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Fri, 03/31/2023 - 08:23
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World Bank: Malaysia better off having trade agreements with both US, China

KUALA LUMPUR, March 31 (Bernama) -- Malaysia is better off having trade agreements with both China and the United States (US) rather than being left out of any agreement or being part of an exclusive trade bloc, said the World Bank Group.

World Bank chief economist, East Asia and Pacific Region Aaditya Mattoo said the US economy is expected to grow at a slower rate this year, while China is expected to grow at a faster rate of 5.1 per cent this year, up from three per cent last year, with the latter’s growth offsetting the negative impact of slower growth in the US.

“To some extent, this drawing apart (US-China trade war) might have benefits. For example, a country has been able to step into China’s shoes by exporting more to the US market. It is importing more from China and exporting more to the US,” he said during the World Bank East Asia and the Pacific Economic Update April 2023 report webinar Friday.

Mattoo said trade tensions between the US and China, who are each other’s largest trading partners, are shifting trade towards third countries.

The World Bank Group reported that the Regional Comprehensive Economic Partnership (RCEP) trade agreement has helped deepen much of the region’s integration with China, while the Comprehensive and Progressive Agreement for Trans-Pacific Partnership (CPTPP) was meant to but failed to achieve integration with the United States and the proposed Indo-Pacific Economic Framework is not meant to be a traditional trade agreement.

Mattoo said empirical analysis suggested both the RCEP and CPTPP together could more than offset global losses due to the US-China trade war, but not the individual losses of China and the United States, which risk becoming “spokes” because of the growing economic distance between them.

He said the economic update also pointed out that after the US and China imposed trade restrictions on each other, exports from both countries to some East Asia and Pacific economies, including Malaysia, increased.

“However, there are four problems. Firstly, uncertain politics rather than reliable economics and predictable trade routes are now holding trade patterns, and that leads to a less certain policy environment, and that uncertainty can actually inhibit investment. Secondly, a shift from rules-based to more politically motivated trade is less good for long-term growth and investment.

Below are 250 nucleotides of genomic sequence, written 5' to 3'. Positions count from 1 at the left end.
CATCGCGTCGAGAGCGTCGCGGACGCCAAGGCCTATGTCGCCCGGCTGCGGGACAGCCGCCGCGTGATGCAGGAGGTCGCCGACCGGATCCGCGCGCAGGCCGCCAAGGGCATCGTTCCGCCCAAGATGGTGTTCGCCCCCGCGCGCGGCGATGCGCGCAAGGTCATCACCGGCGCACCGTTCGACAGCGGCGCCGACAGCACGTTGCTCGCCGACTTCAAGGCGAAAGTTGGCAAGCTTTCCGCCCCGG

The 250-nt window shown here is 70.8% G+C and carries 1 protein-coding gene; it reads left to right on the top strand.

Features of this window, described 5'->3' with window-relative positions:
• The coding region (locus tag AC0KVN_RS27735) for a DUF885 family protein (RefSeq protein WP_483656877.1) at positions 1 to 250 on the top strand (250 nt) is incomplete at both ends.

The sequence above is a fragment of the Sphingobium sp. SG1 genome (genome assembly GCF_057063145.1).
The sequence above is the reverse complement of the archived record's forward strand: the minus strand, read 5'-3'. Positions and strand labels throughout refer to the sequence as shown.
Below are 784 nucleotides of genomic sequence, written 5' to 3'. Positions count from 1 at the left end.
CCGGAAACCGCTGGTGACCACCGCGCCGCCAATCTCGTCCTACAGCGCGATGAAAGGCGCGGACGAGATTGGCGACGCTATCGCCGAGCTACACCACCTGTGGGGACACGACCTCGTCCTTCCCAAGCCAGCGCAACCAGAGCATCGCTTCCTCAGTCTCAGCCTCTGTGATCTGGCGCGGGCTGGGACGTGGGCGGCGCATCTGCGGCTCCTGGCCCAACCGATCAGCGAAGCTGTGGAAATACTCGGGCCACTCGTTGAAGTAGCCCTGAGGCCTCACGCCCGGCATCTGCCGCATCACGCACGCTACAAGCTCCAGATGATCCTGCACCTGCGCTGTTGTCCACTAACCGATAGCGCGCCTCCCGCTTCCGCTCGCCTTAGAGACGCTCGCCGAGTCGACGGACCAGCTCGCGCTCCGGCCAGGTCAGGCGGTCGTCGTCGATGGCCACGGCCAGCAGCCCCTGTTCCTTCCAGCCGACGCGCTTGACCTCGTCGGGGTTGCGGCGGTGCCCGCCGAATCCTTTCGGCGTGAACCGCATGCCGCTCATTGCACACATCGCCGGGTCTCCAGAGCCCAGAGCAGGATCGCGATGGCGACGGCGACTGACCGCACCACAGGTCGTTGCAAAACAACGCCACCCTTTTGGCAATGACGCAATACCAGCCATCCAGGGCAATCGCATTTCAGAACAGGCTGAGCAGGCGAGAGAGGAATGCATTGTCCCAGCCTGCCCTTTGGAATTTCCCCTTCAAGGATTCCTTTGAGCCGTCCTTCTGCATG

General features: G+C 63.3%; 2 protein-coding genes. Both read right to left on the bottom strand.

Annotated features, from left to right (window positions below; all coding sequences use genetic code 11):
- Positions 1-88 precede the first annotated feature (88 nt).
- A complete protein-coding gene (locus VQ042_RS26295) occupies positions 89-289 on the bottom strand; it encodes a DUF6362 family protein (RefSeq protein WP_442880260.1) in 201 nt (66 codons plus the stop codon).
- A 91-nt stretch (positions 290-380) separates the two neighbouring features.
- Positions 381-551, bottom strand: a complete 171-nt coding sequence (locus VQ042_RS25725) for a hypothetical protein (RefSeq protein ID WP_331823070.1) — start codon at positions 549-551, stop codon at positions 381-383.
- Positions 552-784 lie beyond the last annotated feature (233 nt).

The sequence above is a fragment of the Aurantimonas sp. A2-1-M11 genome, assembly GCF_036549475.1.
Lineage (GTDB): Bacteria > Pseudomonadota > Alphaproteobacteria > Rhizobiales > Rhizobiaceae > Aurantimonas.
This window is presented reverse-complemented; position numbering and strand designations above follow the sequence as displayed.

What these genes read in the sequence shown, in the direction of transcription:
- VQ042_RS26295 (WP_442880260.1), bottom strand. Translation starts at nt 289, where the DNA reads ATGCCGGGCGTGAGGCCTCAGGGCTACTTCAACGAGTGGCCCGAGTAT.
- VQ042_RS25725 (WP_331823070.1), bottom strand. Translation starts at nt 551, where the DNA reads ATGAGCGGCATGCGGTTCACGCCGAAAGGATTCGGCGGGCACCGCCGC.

“Another issue will be divergent standards, for example, on data governance, which could lead to segmented markets, and so the scope for third countries to exploit economies of scale in an integrated global market gets caught.

“Lastly, export restrictions not just on bilateral trade but on where, for example, semiconductors will eventually be sold, or products which incorporate semiconductors from one country will be eventually sold, or the ultimate source of inputs and current products that will be imported,” he added.

Mattoo emphasised that these types of restrictions could significantly disrupt trade, especially in a region which is deeply integrated with global value chains and but also deeply integrated into global value chains, both with the US and China.

He also said that the trade tensions between the US and China created challenges for third countries in terms of retreating from globalisation or the trade divisions or tensions we see within reach across the region’s most important trading partners.

“The best response is to reform one’s own trade policies to reduce one’s own trade costs. It is better to do that, and welfare and development in these countries are likely to be higher than if they try to retaliate or imitate the policies of these other countries.

“It’s not just about what you do on your own. It’s what you can do in cooperation with other countries,” he said.

Mattoo said it would be better for countries to not join the US or China exclusively.

“Taking CPTPP as an example, I think one of the challenges for the region is to forge a similar deeper relationship with the US, and in general, ideally with the whole world through a revival of the multilateral system.

“But until that happens, the best policies for the countries are both to maintain good policies at home and be open to trade cooperation,” he added.